A Yard Sale Story
I am here to tell you I survived, but just barely, one of America's most treasured innovations: the good old-fashioned yard sale.
Some folks may argue that a yard (or attic or garage) sale is simply a way to dump unwanted crap for chump change and call it a day.
True, but let's be honest because whatever you decide to call a private transaction of gently used goods from one fine citizen to another, the sale is not really a sale at all; it's a blood sport.
Why would I openly invite hostility into my otherwise serene surroundings, anyway, you may be wondering right about now? Well, the reason is two-fold. One, Charlie wanted to put our old side-by-side fridge and the washer and dryer on Craigslist so he could park in the garage. I hear Craigslist, and people, I think of, and quite reasonably at that, MURDER. However, my husband argues that giving your address out in the paper isn't any different. But if you like to gamble, and I really do but not with my life, your local paper with an audience of 13,000 is less likely to catch the eye of a serial killer than sending it out there to the entire 7 billion who roam the earth.
The second reason is my Aunt Pam. She is my relative who can slug down her morning Metamucil, enjoy a good 2-hour discourse on bowel functioning while draining two pots of coffee before noon when she finally decides to get dressed. She is a hoot and a half, and as I've described her in the past, sweeter than molasses but tougher than a $2 steak in the scratch and dent bin at the Piggly Wiggly. I just adore her.
Any-hoo, she loves herself a good yard sale, I mean LOVES it. As she puts it, "It's the most exciting, legal thing you can do."
And I know this because I have seen her in action at my grandmother's estate sale in Athens all those years ago right after she passed:
"Norma would have wanted me to have those art deco dishes," the not-so-friendly neighbor lady told Pam.
"Yes, of course, she would. But only if you paid $10 for them."
When two ladies grabbed grandma's black, cordless telephone at the same time and commenced to wrestle, Aunt Pam walked up to the dynamic duo all the while yelling, "Hold the phone! Hold the phone!" (Gosh, I love puns, especially when they are unintentional.)
"Ladies, look. You can stroll on down to the Wal-Mart and get one for $19.99. I know because I bought it there for mama. Now, I don't think to lose a limb nor life is worth a cheap old piece of plastic and wires. Figure it out and don't forget to pay the lady at the door."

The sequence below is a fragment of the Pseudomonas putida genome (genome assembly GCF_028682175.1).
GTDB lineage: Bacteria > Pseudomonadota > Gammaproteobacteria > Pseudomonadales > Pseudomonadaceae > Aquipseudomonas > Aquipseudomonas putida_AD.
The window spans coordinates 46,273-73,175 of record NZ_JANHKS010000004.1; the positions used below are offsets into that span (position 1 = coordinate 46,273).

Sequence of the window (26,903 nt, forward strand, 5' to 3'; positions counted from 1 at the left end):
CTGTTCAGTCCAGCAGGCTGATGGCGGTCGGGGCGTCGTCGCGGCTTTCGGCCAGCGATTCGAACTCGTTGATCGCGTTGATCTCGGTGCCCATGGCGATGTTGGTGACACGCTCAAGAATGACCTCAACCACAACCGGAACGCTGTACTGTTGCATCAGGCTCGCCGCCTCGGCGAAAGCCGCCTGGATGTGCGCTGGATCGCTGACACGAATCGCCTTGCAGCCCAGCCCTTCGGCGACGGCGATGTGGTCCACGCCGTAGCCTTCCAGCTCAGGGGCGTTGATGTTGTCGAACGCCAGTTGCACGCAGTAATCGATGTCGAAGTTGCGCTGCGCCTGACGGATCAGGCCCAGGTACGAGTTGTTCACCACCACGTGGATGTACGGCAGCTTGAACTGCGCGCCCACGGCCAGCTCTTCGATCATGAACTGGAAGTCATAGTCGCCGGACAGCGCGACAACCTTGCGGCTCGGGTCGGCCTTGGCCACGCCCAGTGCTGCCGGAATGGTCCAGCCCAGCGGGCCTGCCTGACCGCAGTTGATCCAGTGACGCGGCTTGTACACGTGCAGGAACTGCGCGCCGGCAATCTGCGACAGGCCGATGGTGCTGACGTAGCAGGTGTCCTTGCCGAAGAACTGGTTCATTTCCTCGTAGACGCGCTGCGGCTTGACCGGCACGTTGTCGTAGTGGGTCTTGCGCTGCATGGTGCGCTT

Now granted this was an estate sale, which as Aunt Pan explains, "is the catnip these people live for."
So, therefore, I can only assume a little yard sale is akin to the "dingle-berries" she has to snip off with scissors when she grooms her beloved kitty, Busy.
Charlie wholeheartedly agrees. The last yard sale he helped with was after our Columbia move in 2001.
He still can't talk about it.
So, Pam said she'd step up and down she came from Raleigh.
Now, before we could even talk about pricing, she held a back porch bourbon and Coke meeting, where we discussed 'the ten rules to a successful yard sale':
1. No checks, that's what the ATM is for.
2. Holding is for infants. If you hold an item, you gotta give me ten.
3. If you're rude, you hit the streets.
4. If something is heavy, this girl is not heftin' the other end outta here. Best go back and get a buddy.
5. Hold your pricing notebook close to the vest. I have known people to walk around and stare over your shoulder.
6. Never accept a "bundle." I never bundle anything unless I know the show's almost over, or you are too cute for words.
7. If someone insults your stuff and tells you it's not worth anything, then you explain to them that it just came out of your house. "Would I insult your stuff? I don't think so."
8. Again, if someone is rude, you ask them to hit the street.
9. Always have a lot of change with you and lock all the doors to the house. People will try and find their way in. Trust me.
10. Last but not least, staging is key. You must make it look as good as possible, as in . . . damn, I want that . . . used litter box, broken tennis racket or whatever.
Charlie had already said he'd be a no-show, but he did put in his two-cents on rule #9 and asked Pam not to store "the change" in her bra seeing as it was 110 degrees outside and all that. See, he knows too well that's how Pam gets away with not paying for dinner.
"I'll throw in a twenty," she'll tell him, tucking into her shirt.
"Uh- that's okay, really. We got it."
She stuffs it back in.
But to make a short story long, I guess right about now, y'all are wondering how the yard sale went.
Well, it was actually a pretty big bust. After paying for the ad, we walked away with $51.50 and 95% of our stuff still lying around where we left it. We did donate it all to the Boys and Girls Club thrift shop, and it ends up our stuff will help out in some small way.
As Aunt Pam also wisely reminded us, "If you are not in the mood for a side-by-side refrigerator, you are not in the mood for a side-by-side refrigerator."
But I will tell you one thing, it was a lot of fun hanging out watching my aunt in her element.
If we'd never had the sale, I never would have been privileged to watch the showdown Aunt Pam and an (insert Pam's air quotes) antique dealer had while they haggled for 35 minutes over a circa 1997 leather jacket I think Charlie picked up at an airport:
"You're tough," antique dealer tells her.
"It's not my first rodeo," she says back.
That, my friends, is why family, not stuff, is worth its weight in gold.